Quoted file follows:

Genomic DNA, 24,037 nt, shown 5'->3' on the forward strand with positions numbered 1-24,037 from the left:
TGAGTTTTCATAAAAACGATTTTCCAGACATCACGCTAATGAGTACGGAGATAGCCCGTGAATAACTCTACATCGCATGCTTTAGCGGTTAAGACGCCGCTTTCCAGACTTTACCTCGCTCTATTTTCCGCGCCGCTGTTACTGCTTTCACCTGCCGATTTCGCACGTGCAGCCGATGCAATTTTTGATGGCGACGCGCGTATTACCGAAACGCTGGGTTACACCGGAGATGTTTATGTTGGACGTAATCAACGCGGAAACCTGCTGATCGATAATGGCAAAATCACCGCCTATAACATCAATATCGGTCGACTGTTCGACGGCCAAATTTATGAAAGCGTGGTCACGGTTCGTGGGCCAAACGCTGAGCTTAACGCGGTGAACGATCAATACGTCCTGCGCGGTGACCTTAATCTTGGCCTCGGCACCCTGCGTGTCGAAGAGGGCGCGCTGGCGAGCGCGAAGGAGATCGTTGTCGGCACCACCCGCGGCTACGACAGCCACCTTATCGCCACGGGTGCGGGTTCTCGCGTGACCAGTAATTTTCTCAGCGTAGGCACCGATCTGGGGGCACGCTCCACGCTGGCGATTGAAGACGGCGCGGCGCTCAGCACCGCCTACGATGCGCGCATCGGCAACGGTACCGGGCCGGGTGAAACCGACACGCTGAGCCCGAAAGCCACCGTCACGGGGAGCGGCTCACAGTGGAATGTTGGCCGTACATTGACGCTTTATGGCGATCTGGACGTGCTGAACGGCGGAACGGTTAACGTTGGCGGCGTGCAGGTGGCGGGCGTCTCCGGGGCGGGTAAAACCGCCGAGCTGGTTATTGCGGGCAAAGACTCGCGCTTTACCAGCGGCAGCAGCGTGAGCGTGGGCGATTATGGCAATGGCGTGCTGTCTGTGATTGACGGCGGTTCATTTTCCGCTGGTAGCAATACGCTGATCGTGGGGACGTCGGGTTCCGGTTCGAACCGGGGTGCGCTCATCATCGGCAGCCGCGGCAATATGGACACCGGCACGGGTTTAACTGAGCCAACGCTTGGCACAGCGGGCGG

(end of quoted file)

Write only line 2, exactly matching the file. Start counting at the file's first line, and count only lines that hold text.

TGAGTTTTCATAAAAACGATTTTCCAGACATCACGCTAATGAGTACGGAGATAGCCCGTGAATAACTCTACATCGCATGCTTTAGCGGTTAAGACGCCGCTTTCCAGACTTTACCTCGCTCTATTTTCCGCGCCGCTGTTACTGCTTTCACCTGCCGATTTCGCACGTGCAGCCGATGCAATTTTTGATGGCGACGCGCGTATTACCGAAACGCTGGGTTACACCGGAGATGTTTATGTTGGACGTAATCAACGCGGAAACCTGCTGATCGATAATGGCAAAATCACCGCCTATAACATCAATATCGGTCGACTGTTCGACGGCCAAATTTATGAAAGCGTGGTCACGGTTCGTGGGCCAAACGCTGAGCTTAACGCGGTGAACGATCAATACGTCCTGCGCGGTGACCTTAATCTTGGCCTCGGCACCCTGCGTGTCGAAGAGGGCGCGCTGGCGAGCGCGAAGGAGATCGTTGTCGGCACCACCCGCGGCTACGACAGCCACCTTATCGCCACGGGTGCGGGTTCTCGCGTGACCAGTAATTTTCTCAGCGTAGGCACCGATCTGGGGGCACGCTCCACGCTGGCGATTGAAGACGGCGCGGCGCTCAGCACCGCCTACGATGCGCGCATCGGCAACGGTACCGGGCCGGGTGAAACCGACACGCTGAGCCCGAAAGCCACCGTCACGGGGAGCGGCTCACAGTGGAATGTTGGCCGTACATTGACGCTTTATGGCGATCTGGACGTGCTGAACGGCGGAACGGTTAACGTTGGCGGCGTGCAGGTGGCGGGCGTCTCCGGGGCGGGTAAAACCGCCGAGCTGGTTATTGCGGGCAAAGACTCGCGCTTTACCAGCGGCAGCAGCGTGAGCGTGGGCGATTATGGCAATGGCGTGCTGTCTGTGATTGACGGCGGTTCATTTTCCGCTGGTAGCAATACGCTGATCGTGGGGACGTCGGGTTCCGGTTCGAACCGGGGTGCGCTCATCATCGGCAGCCGCGGCAATATGGACACCGGCACGGGTTTAACTGAGCCAACGCTTGGCACAGCGGGCGG